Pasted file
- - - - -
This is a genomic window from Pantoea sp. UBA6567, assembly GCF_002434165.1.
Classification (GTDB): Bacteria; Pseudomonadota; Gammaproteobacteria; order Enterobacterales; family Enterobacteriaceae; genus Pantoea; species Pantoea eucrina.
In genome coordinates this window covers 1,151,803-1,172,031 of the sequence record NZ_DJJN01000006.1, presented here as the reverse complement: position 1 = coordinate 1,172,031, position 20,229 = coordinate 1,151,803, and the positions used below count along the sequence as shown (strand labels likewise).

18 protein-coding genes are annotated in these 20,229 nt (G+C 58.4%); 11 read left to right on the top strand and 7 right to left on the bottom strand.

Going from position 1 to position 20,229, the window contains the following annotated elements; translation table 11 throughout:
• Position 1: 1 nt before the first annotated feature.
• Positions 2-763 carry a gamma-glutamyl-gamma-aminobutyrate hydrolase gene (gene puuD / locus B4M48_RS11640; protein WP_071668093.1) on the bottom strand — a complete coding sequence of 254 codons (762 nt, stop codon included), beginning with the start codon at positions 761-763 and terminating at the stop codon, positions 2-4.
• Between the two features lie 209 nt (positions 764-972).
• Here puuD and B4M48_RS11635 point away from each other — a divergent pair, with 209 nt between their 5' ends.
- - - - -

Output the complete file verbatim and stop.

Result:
This is a genomic window from Pantoea sp. UBA6567, assembly GCF_002434165.1.
Classification (GTDB): Bacteria; Pseudomonadota; Gammaproteobacteria; order Enterobacterales; family Enterobacteriaceae; genus Pantoea; species Pantoea eucrina.
In genome coordinates this window covers 1,151,803-1,172,031 of the sequence record NZ_DJJN01000006.1, presented here as the reverse complement: position 1 = coordinate 1,172,031, position 20,229 = coordinate 1,151,803, and the positions used below count along the sequence as shown (strand labels likewise).

18 protein-coding genes are annotated in these 20,229 nt (G+C 58.4%); 11 read left to right on the top strand and 7 right to left on the bottom strand.

Going from position 1 to position 20,229, the window contains the following annotated elements; translation table 11 throughout:
• Position 1: 1 nt before the first annotated feature.
• Positions 2-763 carry a gamma-glutamyl-gamma-aminobutyrate hydrolase gene (gene puuD / locus B4M48_RS11640; protein WP_071668093.1) on the bottom strand — a complete coding sequence of 254 codons (762 nt, stop codon included), beginning with the start codon at positions 761-763 and terminating at the stop codon, positions 2-4.
• Between the two features lie 209 nt (positions 764-972).
• Here puuD and B4M48_RS11635 point away from each other — a divergent pair, with 209 nt between their 5' ends.